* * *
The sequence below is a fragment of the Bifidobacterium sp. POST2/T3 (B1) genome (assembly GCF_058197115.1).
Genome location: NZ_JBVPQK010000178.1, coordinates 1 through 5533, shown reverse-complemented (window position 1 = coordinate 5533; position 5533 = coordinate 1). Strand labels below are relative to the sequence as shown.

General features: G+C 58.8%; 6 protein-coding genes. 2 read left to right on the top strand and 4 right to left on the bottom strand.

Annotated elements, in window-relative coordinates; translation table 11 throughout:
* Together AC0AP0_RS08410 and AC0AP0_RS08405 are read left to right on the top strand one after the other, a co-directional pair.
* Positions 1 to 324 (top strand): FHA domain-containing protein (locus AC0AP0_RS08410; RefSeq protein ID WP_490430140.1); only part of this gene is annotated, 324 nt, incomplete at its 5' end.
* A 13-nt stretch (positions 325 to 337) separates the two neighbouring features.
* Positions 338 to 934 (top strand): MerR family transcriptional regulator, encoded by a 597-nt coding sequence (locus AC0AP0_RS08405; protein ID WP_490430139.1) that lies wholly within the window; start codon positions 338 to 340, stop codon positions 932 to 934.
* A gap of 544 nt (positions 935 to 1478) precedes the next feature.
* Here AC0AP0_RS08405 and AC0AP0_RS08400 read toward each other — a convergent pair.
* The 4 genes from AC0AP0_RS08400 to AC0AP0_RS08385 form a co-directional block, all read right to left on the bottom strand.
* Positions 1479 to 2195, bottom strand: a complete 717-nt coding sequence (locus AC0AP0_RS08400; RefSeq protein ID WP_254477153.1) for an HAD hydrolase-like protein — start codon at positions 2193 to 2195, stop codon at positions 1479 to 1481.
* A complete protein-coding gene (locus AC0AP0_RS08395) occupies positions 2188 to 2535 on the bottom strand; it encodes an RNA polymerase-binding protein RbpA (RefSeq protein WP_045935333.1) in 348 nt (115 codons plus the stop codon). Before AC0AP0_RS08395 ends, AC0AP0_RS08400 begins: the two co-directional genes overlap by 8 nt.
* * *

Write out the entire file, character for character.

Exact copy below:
The sequence below is a fragment of the Bifidobacterium sp. POST2/T3 (B1) genome (assembly GCF_058197115.1).
Genome location: NZ_JBVPQK010000178.1, coordinates 1 through 5533, shown reverse-complemented (window position 1 = coordinate 5533; position 5533 = coordinate 1). Strand labels below are relative to the sequence as shown.

General features: G+C 58.8%; 6 protein-coding genes. 2 read left to right on the top strand and 4 right to left on the bottom strand.

Annotated elements, in window-relative coordinates; translation table 11 throughout:
* Together AC0AP0_RS08410 and AC0AP0_RS08405 are read left to right on the top strand one after the other, a co-directional pair.
* Positions 1 to 324 (top strand): FHA domain-containing protein (locus AC0AP0_RS08410; RefSeq protein ID WP_490430140.1); only part of this gene is annotated, 324 nt, incomplete at its 5' end.
* A 13-nt stretch (positions 325 to 337) separates the two neighbouring features.
* Positions 338 to 934 (top strand): MerR family transcriptional regulator, encoded by a 597-nt coding sequence (locus AC0AP0_RS08405; protein ID WP_490430139.1) that lies wholly within the window; start codon positions 338 to 340, stop codon positions 932 to 934.
* A gap of 544 nt (positions 935 to 1478) precedes the next feature.
* Here AC0AP0_RS08405 and AC0AP0_RS08400 read toward each other — a convergent pair.
* The 4 genes from AC0AP0_RS08400 to AC0AP0_RS08385 form a co-directional block, all read right to left on the bottom strand.
* Positions 1479 to 2195, bottom strand: a complete 717-nt coding sequence (locus AC0AP0_RS08400; RefSeq protein ID WP_254477153.1) for an HAD hydrolase-like protein — start codon at positions 2193 to 2195, stop codon at positions 1479 to 1481.
* A complete protein-coding gene (locus AC0AP0_RS08395) occupies positions 2188 to 2535 on the bottom strand; it encodes an RNA polymerase-binding protein RbpA (RefSeq protein WP_045935333.1) in 348 nt (115 codons plus the stop codon). Before AC0AP0_RS08395 ends, AC0AP0_RS08400 begins: the two co-directional genes overlap by 8 nt.